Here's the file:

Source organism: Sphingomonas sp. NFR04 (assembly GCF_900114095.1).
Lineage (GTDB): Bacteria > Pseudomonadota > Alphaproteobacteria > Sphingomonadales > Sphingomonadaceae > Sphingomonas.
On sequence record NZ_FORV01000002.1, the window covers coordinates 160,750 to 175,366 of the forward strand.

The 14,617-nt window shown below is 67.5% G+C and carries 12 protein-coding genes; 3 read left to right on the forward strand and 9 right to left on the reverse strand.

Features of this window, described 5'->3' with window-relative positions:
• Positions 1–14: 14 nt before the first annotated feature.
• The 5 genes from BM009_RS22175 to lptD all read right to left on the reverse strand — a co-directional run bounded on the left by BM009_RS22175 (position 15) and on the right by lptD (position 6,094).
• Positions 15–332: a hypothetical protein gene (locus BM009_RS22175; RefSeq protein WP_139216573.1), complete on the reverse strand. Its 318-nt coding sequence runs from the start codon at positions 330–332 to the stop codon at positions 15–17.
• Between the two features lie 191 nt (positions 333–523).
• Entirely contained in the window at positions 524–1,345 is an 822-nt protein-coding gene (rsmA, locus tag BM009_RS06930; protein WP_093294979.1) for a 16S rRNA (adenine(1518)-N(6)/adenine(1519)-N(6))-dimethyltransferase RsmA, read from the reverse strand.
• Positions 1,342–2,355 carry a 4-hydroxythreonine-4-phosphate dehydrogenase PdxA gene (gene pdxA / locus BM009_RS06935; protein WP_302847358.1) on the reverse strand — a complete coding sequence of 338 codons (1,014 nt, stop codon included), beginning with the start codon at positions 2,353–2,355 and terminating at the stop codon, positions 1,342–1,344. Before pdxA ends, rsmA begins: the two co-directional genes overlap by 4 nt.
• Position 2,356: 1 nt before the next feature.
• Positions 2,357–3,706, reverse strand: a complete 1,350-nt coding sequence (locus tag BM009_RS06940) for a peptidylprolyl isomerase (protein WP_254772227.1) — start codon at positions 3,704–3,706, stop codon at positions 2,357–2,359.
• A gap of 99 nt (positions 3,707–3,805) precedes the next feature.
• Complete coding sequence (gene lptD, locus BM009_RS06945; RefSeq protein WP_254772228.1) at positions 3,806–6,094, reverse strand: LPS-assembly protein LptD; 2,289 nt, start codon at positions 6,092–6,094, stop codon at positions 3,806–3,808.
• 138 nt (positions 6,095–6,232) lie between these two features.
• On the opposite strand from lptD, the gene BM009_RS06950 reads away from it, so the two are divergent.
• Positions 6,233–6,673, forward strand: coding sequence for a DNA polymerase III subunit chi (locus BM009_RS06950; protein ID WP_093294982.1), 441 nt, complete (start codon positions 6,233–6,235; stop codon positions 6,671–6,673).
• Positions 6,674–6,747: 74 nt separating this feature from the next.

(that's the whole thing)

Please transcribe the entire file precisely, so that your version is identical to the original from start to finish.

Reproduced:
Source organism: Sphingomonas sp. NFR04 (assembly GCF_900114095.1).
Lineage (GTDB): Bacteria > Pseudomonadota > Alphaproteobacteria > Sphingomonadales > Sphingomonadaceae > Sphingomonas.
On sequence record NZ_FORV01000002.1, the window covers coordinates 160,750 to 175,366 of the forward strand.

The 14,617-nt window shown below is 67.5% G+C and carries 12 protein-coding genes; 3 read left to right on the forward strand and 9 right to left on the reverse strand.

Features of this window, described 5'->3' with window-relative positions:
• Positions 1–14: 14 nt before the first annotated feature.
• The 5 genes from BM009_RS22175 to lptD all read right to left on the reverse strand — a co-directional run bounded on the left by BM009_RS22175 (position 15) and on the right by lptD (position 6,094).
• Positions 15–332: a hypothetical protein gene (locus BM009_RS22175; RefSeq protein WP_139216573.1), complete on the reverse strand. Its 318-nt coding sequence runs from the start codon at positions 330–332 to the stop codon at positions 15–17.
• Between the two features lie 191 nt (positions 333–523).
• Entirely contained in the window at positions 524–1,345 is an 822-nt protein-coding gene (rsmA, locus tag BM009_RS06930; protein WP_093294979.1) for a 16S rRNA (adenine(1518)-N(6)/adenine(1519)-N(6))-dimethyltransferase RsmA, read from the reverse strand.
• Positions 1,342–2,355 carry a 4-hydroxythreonine-4-phosphate dehydrogenase PdxA gene (gene pdxA / locus BM009_RS06935; protein WP_302847358.1) on the reverse strand — a complete coding sequence of 338 codons (1,014 nt, stop codon included), beginning with the start codon at positions 2,353–2,355 and terminating at the stop codon, positions 1,342–1,344. Before pdxA ends, rsmA begins: the two co-directional genes overlap by 4 nt.
• Position 2,356: 1 nt before the next feature.
• Positions 2,357–3,706, reverse strand: a complete 1,350-nt coding sequence (locus tag BM009_RS06940) for a peptidylprolyl isomerase (protein WP_254772227.1) — start codon at positions 3,704–3,706, stop codon at positions 2,357–2,359.
• A gap of 99 nt (positions 3,707–3,805) precedes the next feature.
• Complete coding sequence (gene lptD, locus BM009_RS06945; RefSeq protein WP_254772228.1) at positions 3,806–6,094, reverse strand: LPS-assembly protein LptD; 2,289 nt, start codon at positions 6,092–6,094, stop codon at positions 3,806–3,808.
• 138 nt (positions 6,095–6,232) lie between these two features.
• On the opposite strand from lptD, the gene BM009_RS06950 reads away from it, so the two are divergent.
• Positions 6,233–6,673, forward strand: coding sequence for a DNA polymerase III subunit chi (locus BM009_RS06950; protein ID WP_093294982.1), 441 nt, complete (start codon positions 6,233–6,235; stop codon positions 6,671–6,673).
• Positions 6,674–6,747: 74 nt separating this feature from the next.